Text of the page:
"Workers of the World – Go to Bed!" - Jonathan Crary's 24/7 praised in Public Seminar

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Vince Carducci praised Jonathan Crary's 24/7 in Public Seminar, placing it in the conversation of the sixties that foresaw the future of modernity as the birth of endless free time. Rather, as Crary's book demonstrates, the advent of late capitalism meant the end of leisure while work, enabled by technology, colonized most hours of both day and night. Carducci praises the intelligence and accessibility of 24/7, both an essential and readable book:

Though brief (a mere 133 pages) and lightly annotated, 24/7 is the capstone of Crary’s archeology of the spectacle and arguably the most significant of the lot. It’s informed by the erudition of one of the most thorough and original researchers at work today. The vast bodies of knowledge Crary seamlessly weaves together in 24/7 is reminiscent of the work of Michel Foucault, but without the gnarly, headache-inducing sentence structure. It’s marked by a moral passion that fuels Crary’s polemic and underscores what’s at stake, specifically the future of the human being in both the physical and emotional sense. Plus, it’s eminently readable, eschewing the critical theory gobbledygook of the tribe of radical art historians he’s most closely associated with, the so-called October group that includes Rosalind Krauss, Hal Foster, and Benjamin H.D. Buchloh. (Those folks have done and continue to do important work in their fields, but the need for cultural critique these days is simply too dire to be locked away in the ivory tower.)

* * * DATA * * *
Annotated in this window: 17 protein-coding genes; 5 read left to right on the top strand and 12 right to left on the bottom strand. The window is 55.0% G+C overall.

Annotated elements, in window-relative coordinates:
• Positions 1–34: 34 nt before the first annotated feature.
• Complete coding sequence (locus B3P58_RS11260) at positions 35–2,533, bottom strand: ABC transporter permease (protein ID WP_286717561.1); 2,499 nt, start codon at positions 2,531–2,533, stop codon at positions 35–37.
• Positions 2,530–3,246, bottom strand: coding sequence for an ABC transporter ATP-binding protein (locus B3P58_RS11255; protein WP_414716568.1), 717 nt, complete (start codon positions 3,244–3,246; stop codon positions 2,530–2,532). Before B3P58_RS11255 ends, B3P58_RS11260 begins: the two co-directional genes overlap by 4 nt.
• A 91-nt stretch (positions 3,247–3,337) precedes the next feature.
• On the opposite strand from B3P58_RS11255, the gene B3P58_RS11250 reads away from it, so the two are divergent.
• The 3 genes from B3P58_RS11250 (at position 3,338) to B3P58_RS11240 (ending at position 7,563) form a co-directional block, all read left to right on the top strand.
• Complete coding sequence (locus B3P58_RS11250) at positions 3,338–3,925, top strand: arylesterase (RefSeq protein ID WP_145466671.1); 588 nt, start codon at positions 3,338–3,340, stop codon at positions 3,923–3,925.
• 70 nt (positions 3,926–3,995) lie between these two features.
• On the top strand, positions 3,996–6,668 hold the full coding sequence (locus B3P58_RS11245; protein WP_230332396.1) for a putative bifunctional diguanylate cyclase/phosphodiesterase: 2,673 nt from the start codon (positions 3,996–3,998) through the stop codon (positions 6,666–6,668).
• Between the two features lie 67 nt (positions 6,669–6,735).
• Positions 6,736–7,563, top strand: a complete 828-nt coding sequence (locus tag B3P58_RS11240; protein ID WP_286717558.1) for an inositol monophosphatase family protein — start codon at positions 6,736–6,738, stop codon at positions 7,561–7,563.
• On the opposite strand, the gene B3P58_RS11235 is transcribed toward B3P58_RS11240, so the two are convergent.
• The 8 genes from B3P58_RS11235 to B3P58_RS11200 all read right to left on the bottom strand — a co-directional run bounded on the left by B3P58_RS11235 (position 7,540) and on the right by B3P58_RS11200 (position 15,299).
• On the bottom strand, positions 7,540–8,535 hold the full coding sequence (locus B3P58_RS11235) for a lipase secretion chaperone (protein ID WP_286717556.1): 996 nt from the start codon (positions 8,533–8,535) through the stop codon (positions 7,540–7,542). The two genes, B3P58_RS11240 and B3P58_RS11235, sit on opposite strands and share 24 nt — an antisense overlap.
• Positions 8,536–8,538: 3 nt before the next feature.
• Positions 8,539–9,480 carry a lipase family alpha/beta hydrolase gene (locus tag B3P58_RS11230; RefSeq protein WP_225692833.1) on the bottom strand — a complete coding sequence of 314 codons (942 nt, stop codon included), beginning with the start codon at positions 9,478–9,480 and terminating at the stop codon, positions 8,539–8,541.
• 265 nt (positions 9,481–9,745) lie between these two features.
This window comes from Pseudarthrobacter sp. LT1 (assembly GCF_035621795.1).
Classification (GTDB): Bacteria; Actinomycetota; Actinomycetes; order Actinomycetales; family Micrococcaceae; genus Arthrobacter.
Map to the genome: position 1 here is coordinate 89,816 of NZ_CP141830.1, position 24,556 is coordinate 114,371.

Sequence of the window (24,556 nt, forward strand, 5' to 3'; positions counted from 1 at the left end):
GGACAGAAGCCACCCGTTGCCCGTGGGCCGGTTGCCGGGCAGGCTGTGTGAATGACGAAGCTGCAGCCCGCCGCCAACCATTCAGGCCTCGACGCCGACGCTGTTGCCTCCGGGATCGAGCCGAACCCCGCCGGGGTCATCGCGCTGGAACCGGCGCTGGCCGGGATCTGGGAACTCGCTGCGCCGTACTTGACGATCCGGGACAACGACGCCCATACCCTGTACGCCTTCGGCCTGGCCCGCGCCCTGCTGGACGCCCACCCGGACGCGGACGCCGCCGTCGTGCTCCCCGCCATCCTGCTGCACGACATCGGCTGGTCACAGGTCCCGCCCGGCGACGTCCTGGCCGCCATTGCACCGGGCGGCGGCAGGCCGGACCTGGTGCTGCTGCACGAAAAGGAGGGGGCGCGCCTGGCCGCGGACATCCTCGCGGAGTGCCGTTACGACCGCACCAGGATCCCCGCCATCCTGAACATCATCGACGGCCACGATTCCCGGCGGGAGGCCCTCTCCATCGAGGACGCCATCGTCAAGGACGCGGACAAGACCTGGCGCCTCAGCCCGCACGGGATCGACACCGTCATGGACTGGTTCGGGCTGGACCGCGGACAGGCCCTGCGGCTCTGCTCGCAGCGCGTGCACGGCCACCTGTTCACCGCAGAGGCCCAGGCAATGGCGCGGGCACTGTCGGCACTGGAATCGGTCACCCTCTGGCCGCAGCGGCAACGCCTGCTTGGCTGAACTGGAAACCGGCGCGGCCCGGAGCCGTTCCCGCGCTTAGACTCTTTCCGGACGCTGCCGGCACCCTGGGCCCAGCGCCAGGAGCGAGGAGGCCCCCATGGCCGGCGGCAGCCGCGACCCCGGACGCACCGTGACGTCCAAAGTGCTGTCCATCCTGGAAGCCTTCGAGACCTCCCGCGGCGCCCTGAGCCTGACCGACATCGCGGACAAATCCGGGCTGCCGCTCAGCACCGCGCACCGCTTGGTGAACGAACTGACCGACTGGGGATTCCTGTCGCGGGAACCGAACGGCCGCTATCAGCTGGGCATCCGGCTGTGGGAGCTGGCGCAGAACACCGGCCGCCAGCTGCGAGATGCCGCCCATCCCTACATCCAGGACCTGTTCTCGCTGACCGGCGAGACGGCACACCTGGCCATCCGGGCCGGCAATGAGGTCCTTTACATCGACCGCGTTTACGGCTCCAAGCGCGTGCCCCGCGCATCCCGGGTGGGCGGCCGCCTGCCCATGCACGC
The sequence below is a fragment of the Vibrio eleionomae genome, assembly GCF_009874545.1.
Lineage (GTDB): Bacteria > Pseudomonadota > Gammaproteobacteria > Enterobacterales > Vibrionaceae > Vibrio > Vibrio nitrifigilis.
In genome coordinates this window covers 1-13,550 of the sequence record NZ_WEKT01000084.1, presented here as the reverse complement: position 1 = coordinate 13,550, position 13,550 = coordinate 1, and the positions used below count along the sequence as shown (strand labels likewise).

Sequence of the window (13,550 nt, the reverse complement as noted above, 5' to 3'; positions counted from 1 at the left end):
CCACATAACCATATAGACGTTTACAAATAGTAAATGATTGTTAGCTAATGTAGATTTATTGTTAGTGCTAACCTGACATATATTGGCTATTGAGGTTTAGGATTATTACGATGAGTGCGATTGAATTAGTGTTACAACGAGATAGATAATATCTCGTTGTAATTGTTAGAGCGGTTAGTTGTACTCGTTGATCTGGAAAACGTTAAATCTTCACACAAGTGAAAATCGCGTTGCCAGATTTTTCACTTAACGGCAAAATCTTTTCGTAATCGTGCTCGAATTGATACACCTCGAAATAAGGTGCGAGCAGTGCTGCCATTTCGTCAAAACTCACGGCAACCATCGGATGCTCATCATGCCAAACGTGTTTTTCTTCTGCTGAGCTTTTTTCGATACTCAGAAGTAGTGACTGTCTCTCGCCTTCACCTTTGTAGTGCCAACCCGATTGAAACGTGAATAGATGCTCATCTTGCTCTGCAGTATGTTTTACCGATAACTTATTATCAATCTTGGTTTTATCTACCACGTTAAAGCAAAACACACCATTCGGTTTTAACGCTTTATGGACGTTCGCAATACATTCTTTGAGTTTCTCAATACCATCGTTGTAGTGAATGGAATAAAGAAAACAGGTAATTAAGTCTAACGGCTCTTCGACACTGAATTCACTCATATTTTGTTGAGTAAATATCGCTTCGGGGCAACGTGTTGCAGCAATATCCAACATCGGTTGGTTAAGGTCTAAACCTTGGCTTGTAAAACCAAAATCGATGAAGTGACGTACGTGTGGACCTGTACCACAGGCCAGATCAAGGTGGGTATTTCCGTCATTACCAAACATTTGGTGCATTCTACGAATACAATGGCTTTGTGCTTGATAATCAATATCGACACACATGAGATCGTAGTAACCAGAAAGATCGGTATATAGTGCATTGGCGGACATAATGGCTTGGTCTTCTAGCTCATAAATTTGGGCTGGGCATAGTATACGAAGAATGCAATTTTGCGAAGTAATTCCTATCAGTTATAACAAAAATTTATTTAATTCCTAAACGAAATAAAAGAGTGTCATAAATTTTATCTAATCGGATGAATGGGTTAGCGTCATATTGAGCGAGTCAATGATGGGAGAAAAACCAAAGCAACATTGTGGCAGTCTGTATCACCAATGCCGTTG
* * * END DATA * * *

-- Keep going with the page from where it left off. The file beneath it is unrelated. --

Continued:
As Carducci writes, forms of control have been becoming more diffuse, as days initially became planned according to television, and now as technologies such as social media, wireless communications and the internet insidiously insert themselves in our most basic routine, softly controlling our most intimate moments, even interrupting our sleep. He references McKenzie Wark's theory of the disintegrating spectacle, "the way in which control has become atomized and diffused yet more difficult to circumvent."
 Sleep should lie outside this state of permanent soft control. As Carducci concludes, Crary calls to rehabilitate sleep as a radical space for free imagination and desire:

Going to sleep presupposes that one will arise anew the next day, refreshed and with the hope of new possibilities. As the web of 24/7 gets harder and harder to escape, sleep becomes as good a place as any to kickstart the opposition. So, workers of the world — go to bed!

Visit Public Seminar to read the review in full.

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